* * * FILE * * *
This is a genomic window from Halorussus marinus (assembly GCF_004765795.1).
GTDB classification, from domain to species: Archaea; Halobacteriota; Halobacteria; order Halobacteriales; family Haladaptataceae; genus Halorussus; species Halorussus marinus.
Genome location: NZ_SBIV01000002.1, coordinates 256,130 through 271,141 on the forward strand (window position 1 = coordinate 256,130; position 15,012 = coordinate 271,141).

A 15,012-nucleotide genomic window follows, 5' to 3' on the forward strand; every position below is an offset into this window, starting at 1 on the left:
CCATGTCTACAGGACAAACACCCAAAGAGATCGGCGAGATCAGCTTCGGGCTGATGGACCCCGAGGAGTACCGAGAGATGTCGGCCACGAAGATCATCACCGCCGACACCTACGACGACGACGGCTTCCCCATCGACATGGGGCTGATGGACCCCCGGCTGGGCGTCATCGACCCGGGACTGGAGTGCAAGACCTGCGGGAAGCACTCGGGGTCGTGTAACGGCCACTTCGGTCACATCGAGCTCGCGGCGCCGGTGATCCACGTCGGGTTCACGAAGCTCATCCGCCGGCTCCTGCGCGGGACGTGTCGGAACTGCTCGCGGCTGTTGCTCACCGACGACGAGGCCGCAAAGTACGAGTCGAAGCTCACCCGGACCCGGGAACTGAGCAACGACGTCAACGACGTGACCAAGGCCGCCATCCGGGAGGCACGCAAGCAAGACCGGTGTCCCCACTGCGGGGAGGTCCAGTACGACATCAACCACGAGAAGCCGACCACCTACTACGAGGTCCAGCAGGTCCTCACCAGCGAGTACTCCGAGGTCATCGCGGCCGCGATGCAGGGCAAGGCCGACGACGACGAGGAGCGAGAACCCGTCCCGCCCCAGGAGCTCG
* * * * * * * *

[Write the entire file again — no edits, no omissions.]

This is a genomic window from Halorussus marinus (assembly GCF_004765795.1).
GTDB classification, from domain to species: Archaea; Halobacteriota; Halobacteria; order Halobacteriales; family Haladaptataceae; genus Halorussus; species Halorussus marinus.
Genome location: NZ_SBIV01000002.1, coordinates 256,130 through 271,141 on the forward strand (window position 1 = coordinate 256,130; position 15,012 = coordinate 271,141).

A 15,012-nucleotide genomic window follows, 5' to 3' on the forward strand; every position below is an offset into this window, starting at 1 on the left:
CCATGTCTACAGGACAAACACCCAAAGAGATCGGCGAGATCAGCTTCGGGCTGATGGACCCCGAGGAGTACCGAGAGATGTCGGCCACGAAGATCATCACCGCCGACACCTACGACGACGACGGCTTCCCCATCGACATGGGGCTGATGGACCCCCGGCTGGGCGTCATCGACCCGGGACTGGAGTGCAAGACCTGCGGGAAGCACTCGGGGTCGTGTAACGGCCACTTCGGTCACATCGAGCTCGCGGCGCCGGTGATCCACGTCGGGTTCACGAAGCTCATCCGCCGGCTCCTGCGCGGGACGTGTCGGAACTGCTCGCGGCTGTTGCTCACCGACGACGAGGCCGCAAAGTACGAGTCGAAGCTCACCCGGACCCGGGAACTGAGCAACGACGTCAACGACGTGACCAAGGCCGCCATCCGGGAGGCACGCAAGCAAGACCGGTGTCCCCACTGCGGGGAGGTCCAGTACGACATCAACCACGAGAAGCCGACCACCTACTACGAGGTCCAGCAGGTCCTCACCAGCGAGTACTCCGAGGTCATCGCGGCCGCGATGCAGGGCAAGGCCGACGACGACGAGGAGCGAGAACCCGTCCCGCCCCAGGAGCTCG